Stephens is in a rough-and-tumble section of the draw, where defending U.S. Open champion Naomi Osaka also lurks, but a deep run is hardly out of the question. When Stephens truly finds her groove, watch out. I asked her if she had felt Wednesday night’s performance coming.

“Obviously it’s tough when you’re unseeded,” she said. “You have tough first rounds. It’s harder to work your way into the tournament, so I think now I’m at the point where I’m able to be really competitive at the beginning of the tournaments, playing against top players. Obviously coming out of the pandemic, it was rocky road. I think for everyone it hasn’t been too consistent. I think you’ve just got to ride the wave. It’s kind of coming together, which is nice.”

Arthur Ashe Stadium is the place where it all came together for Stephens in 2017. She had returned to the tour only two months earlier after major foot surgery and was ranked just 83rd, but she beat Venus Williams in an all-American semifinal and routed Madison Keys, her best friend on tour, in an all-American final and then sparked laughter by looking wide-eyed at her $3.7 million champion’s check.

Unseeded again, she and Keys had to face off in the first round this year, with Stephens coming within two points of defeat before prevailing in a third-set tiebreaker.

Foreshadowing? We’ll see, but for Stephens, Arthur Ashe Stadium continues to retain a sprinkling of pixie dust.

“It’s a happy place,” she said. “Obviously I have had a lot of good memories there. For me, it’s a feel-good. I think being in this position, trying to work my way through the tournament, have tough matches, it’s nice to have that comfort, those moments to look back on.”

She has yet to win another Grand Slam title, coming close in 2018 before losing to Simona Halep in the French Open final. But though she has continued to run hot and cold, top coaches will tell you that Stephens should be much higher in the rankings with her talent and tools.

It is a question, in part, of commitment. “Sloane is in the best physical condition she’s been in years,” said Nick Saviano, a veteran coach who has long been a mentor to Stephens and watched her victory over Gauff on television. “She used a great blend of neutralizing defense and power and also had excellent court demeanor and presence. She is playing as well as anyone in the tournament.”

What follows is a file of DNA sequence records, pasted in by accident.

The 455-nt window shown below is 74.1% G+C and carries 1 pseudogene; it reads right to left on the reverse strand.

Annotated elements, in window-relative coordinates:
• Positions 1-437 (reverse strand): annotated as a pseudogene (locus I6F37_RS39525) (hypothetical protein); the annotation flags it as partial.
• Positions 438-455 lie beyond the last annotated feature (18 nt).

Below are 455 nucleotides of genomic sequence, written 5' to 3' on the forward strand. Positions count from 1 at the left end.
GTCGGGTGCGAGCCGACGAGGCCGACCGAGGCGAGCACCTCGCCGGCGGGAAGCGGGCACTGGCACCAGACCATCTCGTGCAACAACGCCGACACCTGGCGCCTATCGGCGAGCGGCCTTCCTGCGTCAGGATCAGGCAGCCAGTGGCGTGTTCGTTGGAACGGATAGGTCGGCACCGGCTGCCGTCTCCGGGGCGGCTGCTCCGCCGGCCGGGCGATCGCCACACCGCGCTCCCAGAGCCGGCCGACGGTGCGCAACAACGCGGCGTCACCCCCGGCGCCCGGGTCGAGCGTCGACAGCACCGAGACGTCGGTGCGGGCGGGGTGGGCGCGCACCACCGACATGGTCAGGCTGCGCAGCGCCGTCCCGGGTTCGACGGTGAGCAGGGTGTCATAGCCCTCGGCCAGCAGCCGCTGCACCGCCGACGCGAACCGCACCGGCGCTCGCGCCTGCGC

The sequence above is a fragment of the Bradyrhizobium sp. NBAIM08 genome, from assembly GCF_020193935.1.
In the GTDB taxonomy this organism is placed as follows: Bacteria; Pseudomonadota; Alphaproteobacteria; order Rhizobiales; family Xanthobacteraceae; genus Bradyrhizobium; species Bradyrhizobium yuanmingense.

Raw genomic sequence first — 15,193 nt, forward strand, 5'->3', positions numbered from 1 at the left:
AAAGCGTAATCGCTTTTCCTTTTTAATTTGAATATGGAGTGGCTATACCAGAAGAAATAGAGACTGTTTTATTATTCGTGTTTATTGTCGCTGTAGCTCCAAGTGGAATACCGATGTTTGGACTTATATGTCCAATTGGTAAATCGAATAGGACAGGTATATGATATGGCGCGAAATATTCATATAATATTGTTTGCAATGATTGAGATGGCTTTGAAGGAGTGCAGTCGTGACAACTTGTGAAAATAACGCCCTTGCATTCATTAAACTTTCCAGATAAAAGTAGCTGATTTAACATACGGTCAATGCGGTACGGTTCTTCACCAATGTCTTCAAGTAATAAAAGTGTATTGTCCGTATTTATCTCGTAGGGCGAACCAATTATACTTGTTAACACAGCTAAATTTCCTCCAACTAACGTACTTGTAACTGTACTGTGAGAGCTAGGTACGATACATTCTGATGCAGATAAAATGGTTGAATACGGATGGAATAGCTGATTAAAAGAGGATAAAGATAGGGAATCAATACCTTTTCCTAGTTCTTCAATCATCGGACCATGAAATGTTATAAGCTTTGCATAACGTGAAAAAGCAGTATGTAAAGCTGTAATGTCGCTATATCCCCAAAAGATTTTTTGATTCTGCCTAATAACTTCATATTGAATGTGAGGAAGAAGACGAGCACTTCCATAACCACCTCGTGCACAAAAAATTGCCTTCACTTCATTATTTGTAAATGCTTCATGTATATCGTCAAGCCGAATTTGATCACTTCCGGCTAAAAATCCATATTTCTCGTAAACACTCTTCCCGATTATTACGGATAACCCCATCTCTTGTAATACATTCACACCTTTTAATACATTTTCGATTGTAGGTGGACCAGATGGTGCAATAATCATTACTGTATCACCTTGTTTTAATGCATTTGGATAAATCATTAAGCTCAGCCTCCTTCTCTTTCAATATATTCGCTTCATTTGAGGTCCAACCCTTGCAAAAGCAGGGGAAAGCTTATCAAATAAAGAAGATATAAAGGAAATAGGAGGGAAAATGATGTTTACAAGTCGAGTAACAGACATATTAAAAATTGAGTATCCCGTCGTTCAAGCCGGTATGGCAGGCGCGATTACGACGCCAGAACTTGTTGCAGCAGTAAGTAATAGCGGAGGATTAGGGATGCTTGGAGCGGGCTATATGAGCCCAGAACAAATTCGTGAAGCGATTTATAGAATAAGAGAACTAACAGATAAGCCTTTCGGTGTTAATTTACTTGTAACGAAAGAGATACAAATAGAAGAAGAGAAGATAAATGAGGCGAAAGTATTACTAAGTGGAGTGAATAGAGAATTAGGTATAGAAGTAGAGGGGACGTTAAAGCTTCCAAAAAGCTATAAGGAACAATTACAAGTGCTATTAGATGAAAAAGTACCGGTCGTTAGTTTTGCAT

The trick is sustaining it, but Stephens seems clear that one of her motivators is using her stardom for causes she holds dear: her foundation that promotes education and healthy lifestyles for youth and the modest $20,000 college scholarship fund she started last month in memory of her grandparents, who prioritized education, and that she hopes grows into something bigger.

“I know how difficult it’s been the last year to 18 months for kids trying to pursue their higher education with everything that’s going on,” Stephens told me.

Stephens has had her own challenges, including the two weeks she spent in hard quarantine in January ahead of the Australian Open after someone tested positive for the coronavirus on her charter flight to Melbourne. She attended the funerals for her grandparents remotely during her quarantine: something she said she will “probably regret for the rest of my life.”

But she was in a better place on Wednesday night before she headed out into the stormy weather to return by vehicle to her lodging. Safely into the third round, she posed for photographs in front of a U.S. Open sign with her mother Sybil in the hallway outside the locker room. Fellow U.S. Open champions Chris Evert and Lindsay Davenport stopped by to congratulate Stephens.

“Good luck the rest of the tournament, Sloane,” Evert said as she took her leave.

The question is: how much tournament does Stephens have left?